Warmth | Carrot and Corriander Risotto

Spring has forsaken us for a moment here in Ohio.  The 40’s are not really doing it for me.  Yes, I remember it’s still February.  But I long for barefoot weather.  I crave a muddy, just-pulled summer carrot and the sight of my coriander having, once again, gone to seed before I can get a decent couple of salsas out of it.  I yearn for warmth.

In absence of warm outdoors, I made some sunshine in the kitchen with this sweet, herby risotto.  You can take your time with the stock, as it says in the recipe, or you can certainly make a quick and dirty one, starting it only a few minutes before you start the risotto (no whole onion, cloves, juniper berries required).

I will be making this one again, late this summer, with carrots from my garden that is yet to be planted, and the new cilantro plants that will spring unassisted from coriander seeds that found their way into the cracks around my patio.  I will stretch out barefoot on the grass and be content with the warmth.

Carrot and Coriander Risotto

1 bunch of carrots with tops
1 medium onion
2 cloves
Small handful parsley
3 sprigs fresh thyme
1 bay leaf
10  peppercorns
4 or 5 juniper berries
1 t whole coriander seeds
1 T butter
1 T olive oil
1 shallot, minced
1 t dried ground coriander
1 pound arborio rice
1/3 c vermouth or white wine
4 oz creme fraiche
Salt, pepper
Parmesean cheese for serving

In a large pot place washed carrot tops, three peeled carrots, the onion peeled and halved lengthwise, each side studded with a clove, a small handful of parsley cut in half, thyme, bay leaf, peppercorns, juniper berries (if using, you can leave them out if you don’t have them) and the whole coriander. Cover with 10 to 12 cold cups of water. Let this come up to just below a simmer and cook for 30 to 45 minutes. Lift out the vegetables, reserving the carrots, drain the stock. Add a bit of salt to taste. Return to the rinsed pot and keep hot on a back burner.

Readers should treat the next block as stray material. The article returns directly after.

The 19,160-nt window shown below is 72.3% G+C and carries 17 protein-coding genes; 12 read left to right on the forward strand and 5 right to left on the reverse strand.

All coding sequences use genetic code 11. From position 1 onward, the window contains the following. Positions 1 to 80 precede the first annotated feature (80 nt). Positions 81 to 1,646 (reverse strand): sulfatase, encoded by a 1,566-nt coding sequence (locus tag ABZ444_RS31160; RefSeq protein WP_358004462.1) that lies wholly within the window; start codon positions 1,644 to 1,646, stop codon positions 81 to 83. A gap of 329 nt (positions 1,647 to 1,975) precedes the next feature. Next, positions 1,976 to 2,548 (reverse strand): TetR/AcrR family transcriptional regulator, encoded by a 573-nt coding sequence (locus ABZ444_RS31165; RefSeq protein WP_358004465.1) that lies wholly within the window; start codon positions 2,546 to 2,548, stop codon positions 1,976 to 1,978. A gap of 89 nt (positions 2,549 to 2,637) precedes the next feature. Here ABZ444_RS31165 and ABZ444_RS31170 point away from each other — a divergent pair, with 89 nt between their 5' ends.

Take the reserved carrots from the stock and puree in a food processor with a splash of the warm vegetable stock and a pinch of salt. Finely dice the remaining uncooked carrots, and combine with the minced shallots in a pan over medium high heat with the butter and olive oil. After cooking for four or five minutes to caramelize a bit, add in the carrot puree and the ground coriander. Cook for a few more minutes to cook out the liquid in the carrot puree. Add the rice and cook for three or four minutes, stirring frequently to prevent sticking. Deglaze with the vermouth or wine and cook until evaporated.

Reduce heat to medium and begin adding vegetable stock a ladleful or two at a time stirring constantly until each addition is mostly absorbed, but not dry. This should take 30 minutes or so with a lot of stirring. If you find you’re running low on stock and you’re getting to the end and your rice is still a bit bitey, add some hot water into the stock pot.

I find that when the risotto is just about done, a big addition (a cup at least) of stock to get it really creamy is helpful. You want it to be just a bit runnier than you think it needs to be because as it cools it thickens considerably. Turn off the heat, stir in the creme fraiche and a bit of chopped parsley, if you like. Check for seasoning. Ladle into warmed bowls, garnish with a bit of Parmesan, a twist of black pepper and a drizzle of olive oil.

With great hesitancy, due to the band name, tonight’s playlist included Stutter, by Yuck.


14 thoughts on “Warmth | Carrot and Corriander Risotto

  1. grow some more coriander, I grow them in the hope not to eat it all before i can collect green coriander seeds. they are another layer of taste, I even freeze some for use in later stir fry’s , work wonders in salads, fish, chicken, you name it, try it’s so good. soup and stews.

    1. My coriander reseeds itself all around my patio. I never know where it will end up, I love that it’s different every year. I love dried coriander seeds in stocks of all kinds, particularly chicken stock. I haven’t tried them green, though. Thanks for the tip and thanks for commenting!

  2. Hi There, great recipe will trying it very soon, always looking fir a new comforting risotto , to me instant food that ticks all the boxes.

    LOok forward to it.

    P.s my Coriander is the same in the garden x

    1. Thinking about the coriander, I think I used to get annoyed that it showed up everywhere, now I’m kind of enchanted by it. At least I feel that way now, here in February. Thanks for stopping by and commenting. Enjoy the risotto.

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